That said, most people who’ve taught both domestically and internationally say that even the bad international schools have better-behaved students than US public schools, although some say the worst of the Middle East is worse. Most of the worst experiences seem to come from female teachers, perhaps unsurprisingly. One thing at almost all of these schools is that the parents have more power/influence than you’re probably used to at US schools, because they’re paying a lot for tuition in hopes that their kids get into the top US/UK universities. I’ve heard of cases at some schools where teachers are basically forced to change students’ grades if parents are unhappy with them, and if they refuse then the admin just changes them anyway.

General conditions run the gamut from completely barebones, where you’re in a small room and given a chalkboard and nothing else; no materials, no books, no curriculum guidance…to schools with huge technology labs, sports/fitness facilities, etc. that would put many US universities to shame. Sent some more stuff in PM.

Compensation varies a ton, a bottom-tier school in Central America might pay $10-15k/year, whereas a top-tier school in Switzerland can pay $150k/year, $1-2k/mo. housing stipend, a few grand relocation allowance and free roundtrip tickets back to the US every year. Taxes are a bitch in a lot of European countries though so make sure to take that into account. The top-paying schools in China and Southeast Asia probably offer more savings potential than anywhere in Europe. The Aramco schools in Saudi Arabia are generally accepted as having the highest compensation in the world (not sure if base pay tops the best Swiss schools but SA is tax-free), but that means having to live in Saudi Arabia, and on a compound no less.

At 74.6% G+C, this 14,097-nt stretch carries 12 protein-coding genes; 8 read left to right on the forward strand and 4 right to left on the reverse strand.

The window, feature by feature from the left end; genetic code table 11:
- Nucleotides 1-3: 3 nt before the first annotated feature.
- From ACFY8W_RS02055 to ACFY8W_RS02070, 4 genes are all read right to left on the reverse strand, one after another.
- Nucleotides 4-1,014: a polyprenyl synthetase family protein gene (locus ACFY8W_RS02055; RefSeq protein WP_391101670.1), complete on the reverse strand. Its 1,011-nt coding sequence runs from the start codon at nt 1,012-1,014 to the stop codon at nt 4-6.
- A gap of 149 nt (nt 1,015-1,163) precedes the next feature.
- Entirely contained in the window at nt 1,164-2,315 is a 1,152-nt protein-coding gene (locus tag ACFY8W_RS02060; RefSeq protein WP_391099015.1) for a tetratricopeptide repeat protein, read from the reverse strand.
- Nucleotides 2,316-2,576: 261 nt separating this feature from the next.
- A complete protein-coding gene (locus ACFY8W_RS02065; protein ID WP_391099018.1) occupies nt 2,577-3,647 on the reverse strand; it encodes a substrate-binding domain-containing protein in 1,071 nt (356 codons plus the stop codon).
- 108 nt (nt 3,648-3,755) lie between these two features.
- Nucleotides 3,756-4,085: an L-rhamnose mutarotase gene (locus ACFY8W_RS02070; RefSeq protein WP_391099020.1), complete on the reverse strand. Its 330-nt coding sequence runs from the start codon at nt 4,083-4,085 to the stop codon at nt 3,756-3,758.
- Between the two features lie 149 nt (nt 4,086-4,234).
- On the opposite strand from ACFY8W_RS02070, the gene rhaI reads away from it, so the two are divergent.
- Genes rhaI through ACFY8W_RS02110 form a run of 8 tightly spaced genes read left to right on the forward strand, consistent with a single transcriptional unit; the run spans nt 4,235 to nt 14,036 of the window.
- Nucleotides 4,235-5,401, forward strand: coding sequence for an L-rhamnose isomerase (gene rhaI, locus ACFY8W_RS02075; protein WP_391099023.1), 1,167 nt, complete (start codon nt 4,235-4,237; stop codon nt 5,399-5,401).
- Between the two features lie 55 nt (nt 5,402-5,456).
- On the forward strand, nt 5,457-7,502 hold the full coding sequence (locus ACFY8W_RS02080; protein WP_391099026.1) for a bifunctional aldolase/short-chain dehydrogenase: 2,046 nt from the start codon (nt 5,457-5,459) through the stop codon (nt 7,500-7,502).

I have a degree in history. What further degree would I need?



[note: after writing this I realized I was using certification/license/credential interchangeably; they all mean the same thing]

You don’t need any other degree, you need a US teaching license. Well, getting another degree in Education would be one way to do that, but there are faster and cheaper ways if you already have a [any] 4-year degree. To illustrate the extreme example of this, there was a guy who had a PhD in Physics, but spent the last 20 years of his life just teaching ESL around the world. When he inquired about options for teaching Physics at an international school, he was basically told that his degree and English teaching experience meant nothing, he needed a teaching credential and at that point he would only be as competitive as any other new teacher. Degrees can add levels on the pay scale, but you need a teaching license to get on the scale. Many schools are more apprehensive about hiring someone with an MA/PhD and no experience because it just means paying more for someone with no experience.